Sounds good so far! Just a few nitpicky things ;)

 

I'm also wondering how Otto has such German names if he's of Turkish origin. My history may be rusty though ;)


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#25 Timejockey

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Posted 13 December 2017 - 08:26 PM

Redraft #4! (with sincere thanks to all who've helped thus far):

 

 

“Good God, look at him!”

The clerk smirked at the child in Otto’s arms. “You’ll need to lock him up in a few years’ time. The young gentlewomen will be breaking down your door.” Seating herself at the desk opposite, the clerk adjusted her ink-stained mittens and took a sip of tea. Over the cup’s rim, she devoured Otto with her eyes, (like) a laudanum-addict eyeing up a tasty spoonful. “I hope you won’t think it improper if I say the boy plainly takes after his Papa,” she winked.

 

“Thank you,” Otto murmured, the phrase coming out sullen instead of grateful. Twenty-three years in this world to practice receiving compliments politely, and he’d still not discovered the knack. (maybe make the next part its own paragraph?) Improper? Never! he thought sardonically, but then, that’s what I get for entering a private office with some strange woman at a seedy little Berlin agency, isn’t it?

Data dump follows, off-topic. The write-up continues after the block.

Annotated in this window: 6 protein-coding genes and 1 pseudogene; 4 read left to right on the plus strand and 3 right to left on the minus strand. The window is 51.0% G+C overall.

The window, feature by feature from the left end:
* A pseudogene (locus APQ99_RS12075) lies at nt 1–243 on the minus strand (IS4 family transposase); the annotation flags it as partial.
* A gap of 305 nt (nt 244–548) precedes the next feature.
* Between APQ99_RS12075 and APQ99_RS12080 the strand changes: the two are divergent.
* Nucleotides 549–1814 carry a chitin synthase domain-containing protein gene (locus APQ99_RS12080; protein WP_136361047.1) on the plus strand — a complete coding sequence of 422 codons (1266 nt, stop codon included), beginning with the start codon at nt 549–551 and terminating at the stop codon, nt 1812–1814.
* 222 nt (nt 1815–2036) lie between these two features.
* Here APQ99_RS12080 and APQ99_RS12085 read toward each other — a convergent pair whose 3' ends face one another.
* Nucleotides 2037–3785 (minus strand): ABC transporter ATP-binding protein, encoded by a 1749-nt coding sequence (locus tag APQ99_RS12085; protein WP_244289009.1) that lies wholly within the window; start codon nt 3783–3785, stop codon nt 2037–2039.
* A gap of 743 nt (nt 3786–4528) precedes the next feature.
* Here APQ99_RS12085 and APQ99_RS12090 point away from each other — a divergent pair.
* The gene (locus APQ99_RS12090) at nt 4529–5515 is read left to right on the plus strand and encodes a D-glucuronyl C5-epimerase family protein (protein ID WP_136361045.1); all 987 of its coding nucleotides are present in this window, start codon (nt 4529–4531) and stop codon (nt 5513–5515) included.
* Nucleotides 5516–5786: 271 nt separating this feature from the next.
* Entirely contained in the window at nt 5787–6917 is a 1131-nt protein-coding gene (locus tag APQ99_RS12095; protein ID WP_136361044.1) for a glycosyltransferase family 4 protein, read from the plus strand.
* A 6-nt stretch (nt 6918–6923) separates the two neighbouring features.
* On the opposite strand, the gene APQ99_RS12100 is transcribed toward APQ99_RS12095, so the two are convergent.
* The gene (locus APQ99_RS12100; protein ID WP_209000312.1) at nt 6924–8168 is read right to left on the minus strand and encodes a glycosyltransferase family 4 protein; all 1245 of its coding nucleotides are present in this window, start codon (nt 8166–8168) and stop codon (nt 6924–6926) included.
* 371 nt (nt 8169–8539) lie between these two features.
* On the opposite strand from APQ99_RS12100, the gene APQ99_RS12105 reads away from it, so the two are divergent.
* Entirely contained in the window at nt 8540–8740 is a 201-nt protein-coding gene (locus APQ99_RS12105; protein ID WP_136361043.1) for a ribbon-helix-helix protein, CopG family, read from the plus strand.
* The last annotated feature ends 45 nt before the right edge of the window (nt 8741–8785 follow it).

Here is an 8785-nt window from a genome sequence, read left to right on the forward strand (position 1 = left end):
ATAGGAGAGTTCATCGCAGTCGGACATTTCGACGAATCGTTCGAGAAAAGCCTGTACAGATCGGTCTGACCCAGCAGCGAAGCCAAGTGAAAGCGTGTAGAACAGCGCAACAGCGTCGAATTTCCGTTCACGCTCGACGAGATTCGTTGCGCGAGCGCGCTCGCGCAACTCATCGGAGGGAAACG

Otto’s singular Turkish looks often made strange women try to give him things he hadn’t asked for. Free drinks. Cat-calls. Sweets. Compliments. Themselves. Tobias was only ten months old, and already Otto fretted for his future. He had his father’s black eyes, his mother’s uncomplaining manner, and a sweetly trusting disposition whose origin was frankly anyone’s guess. (I love this description)

 

The clerk plunked her teacup down, heedlessly sloshing watery brown (maybe something like "its contents") onto the documents beneath. She sighed. “I fear little has changed since we last spoke, Herr Müller.”

 

Otto’s stomach, already empty, lurched now with dread. If the agency hasn’t found me work yet, then God help me.

Really not much to add here, just a few suggestions and minor changes. It's very good!